• Amy Sohn. Photo: Craig LaCourt.
    July 08, 2021

    "Cat Person" discourse makes a comeback; Amy Sohn on "The Man Who Hated Women"

    At Slate, Alexis Nowicki writes about confirming the suspicion that Kristen Roupenian’s viral short story, “Cat Person,” was based on details from Nowicki’s life. The author had never met Roupenian but discovered that an older man she’d dated did and told Roupenian about the relationship. When Nowicki asked Roupenian to comment, Roupenian said that the man had told her a “handful of facts” about dating a younger woman that she then fictionalized, and apologized for not changing the identifiable details. Still, Nowicki feels unsettled: “What’s difficult about having your relationship rewritten

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  • Jessica Hopper
    July 07, 2021

    Tonight: Jessica Hopper in Conversation with Carvell Wallace

    At The Cut, Molly Fischer considers the factors that helped inspire a new literary genre: the email newsletter.

    The pandemic has been particularly hard on the careers of writers, who already had been facing increasing economic hardships before the events of 2020. Steve Borchert looks at how a twenty-first-century Federal Writers’ Project, inspired by the New Deal’s arts initiatives, would work: “Instead of hiring impoverished writers directly—as the Depression-era F.W.P. did—the new program would empower the Department of Labor to disburse $60 million in grants to an array of recipients, from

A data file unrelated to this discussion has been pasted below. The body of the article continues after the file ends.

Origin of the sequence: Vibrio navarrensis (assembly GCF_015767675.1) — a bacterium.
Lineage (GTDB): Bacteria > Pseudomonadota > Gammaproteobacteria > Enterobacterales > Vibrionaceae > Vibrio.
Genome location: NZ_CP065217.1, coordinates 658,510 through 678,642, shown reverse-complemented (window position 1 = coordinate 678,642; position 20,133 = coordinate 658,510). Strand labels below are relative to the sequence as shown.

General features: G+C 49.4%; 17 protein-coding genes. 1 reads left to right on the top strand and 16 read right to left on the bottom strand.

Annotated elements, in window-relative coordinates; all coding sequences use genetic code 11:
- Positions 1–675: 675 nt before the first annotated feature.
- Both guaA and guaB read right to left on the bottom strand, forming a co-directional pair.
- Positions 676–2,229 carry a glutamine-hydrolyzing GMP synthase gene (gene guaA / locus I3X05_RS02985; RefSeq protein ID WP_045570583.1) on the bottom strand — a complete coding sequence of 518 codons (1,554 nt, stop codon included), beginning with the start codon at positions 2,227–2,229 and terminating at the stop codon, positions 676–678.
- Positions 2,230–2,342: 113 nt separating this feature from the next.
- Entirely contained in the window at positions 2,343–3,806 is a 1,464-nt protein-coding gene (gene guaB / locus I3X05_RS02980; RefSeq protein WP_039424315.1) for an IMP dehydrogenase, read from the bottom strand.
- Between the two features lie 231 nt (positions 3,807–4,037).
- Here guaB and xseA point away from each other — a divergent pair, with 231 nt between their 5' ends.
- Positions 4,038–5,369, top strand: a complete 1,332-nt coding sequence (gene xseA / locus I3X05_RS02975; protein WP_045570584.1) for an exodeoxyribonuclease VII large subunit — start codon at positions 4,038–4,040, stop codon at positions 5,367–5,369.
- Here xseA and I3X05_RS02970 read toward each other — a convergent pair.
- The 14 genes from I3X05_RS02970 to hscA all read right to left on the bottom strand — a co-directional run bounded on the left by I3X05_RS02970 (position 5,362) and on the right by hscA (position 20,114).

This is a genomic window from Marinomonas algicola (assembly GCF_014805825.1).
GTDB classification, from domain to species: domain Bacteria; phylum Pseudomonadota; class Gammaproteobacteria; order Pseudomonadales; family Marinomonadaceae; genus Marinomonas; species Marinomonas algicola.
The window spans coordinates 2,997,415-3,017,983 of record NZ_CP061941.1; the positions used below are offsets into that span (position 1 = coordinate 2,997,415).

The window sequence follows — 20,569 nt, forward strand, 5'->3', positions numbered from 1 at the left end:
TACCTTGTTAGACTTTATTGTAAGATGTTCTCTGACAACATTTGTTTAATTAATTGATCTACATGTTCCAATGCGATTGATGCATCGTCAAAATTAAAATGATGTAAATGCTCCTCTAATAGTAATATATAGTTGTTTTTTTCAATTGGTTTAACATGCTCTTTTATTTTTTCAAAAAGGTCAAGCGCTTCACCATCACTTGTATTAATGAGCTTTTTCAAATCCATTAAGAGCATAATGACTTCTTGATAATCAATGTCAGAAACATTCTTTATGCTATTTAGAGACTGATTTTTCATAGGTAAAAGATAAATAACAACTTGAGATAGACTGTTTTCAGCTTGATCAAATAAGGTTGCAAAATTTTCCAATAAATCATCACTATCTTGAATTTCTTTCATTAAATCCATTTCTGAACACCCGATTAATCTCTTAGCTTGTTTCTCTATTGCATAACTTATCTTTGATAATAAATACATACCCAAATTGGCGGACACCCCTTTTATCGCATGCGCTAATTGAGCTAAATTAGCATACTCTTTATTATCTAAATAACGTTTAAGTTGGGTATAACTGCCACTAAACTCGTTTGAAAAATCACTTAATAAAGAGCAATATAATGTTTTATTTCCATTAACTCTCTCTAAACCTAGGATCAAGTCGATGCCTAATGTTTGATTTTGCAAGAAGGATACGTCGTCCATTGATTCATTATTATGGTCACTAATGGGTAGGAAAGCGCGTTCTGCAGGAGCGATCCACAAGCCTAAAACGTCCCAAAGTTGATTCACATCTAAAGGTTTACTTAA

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  • Nikole Hannah-Jones. Photo: Alice Vergueiro/Abraji.
    July 06, 2021

    Nikole Hannah-Jones and Ta-Nehisi Coates join Howard University; a newly discovered Proust story

    Howard University has announced that Nikole Hannah-Jones and Ta-Nehisi Coates will be joining the faculty. Hannah-Jones, the Pulitzer Prize–winning journalist behind "The 1619 Project," will hold inaugural Knight Chair in Race and Journalism. She has declined tenure at the University of North Carolina after a controversy in which she was initially denied by the board of trustees. In a statement about her decision, Hannah-Jones professed her love for the university as a whole but said, “I cannot imagine working at and advancing a school named for a man who lobbied against me, who used his wealth

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  • Dana Spiotta. Photo: Jessica Marx.
    July 02, 2021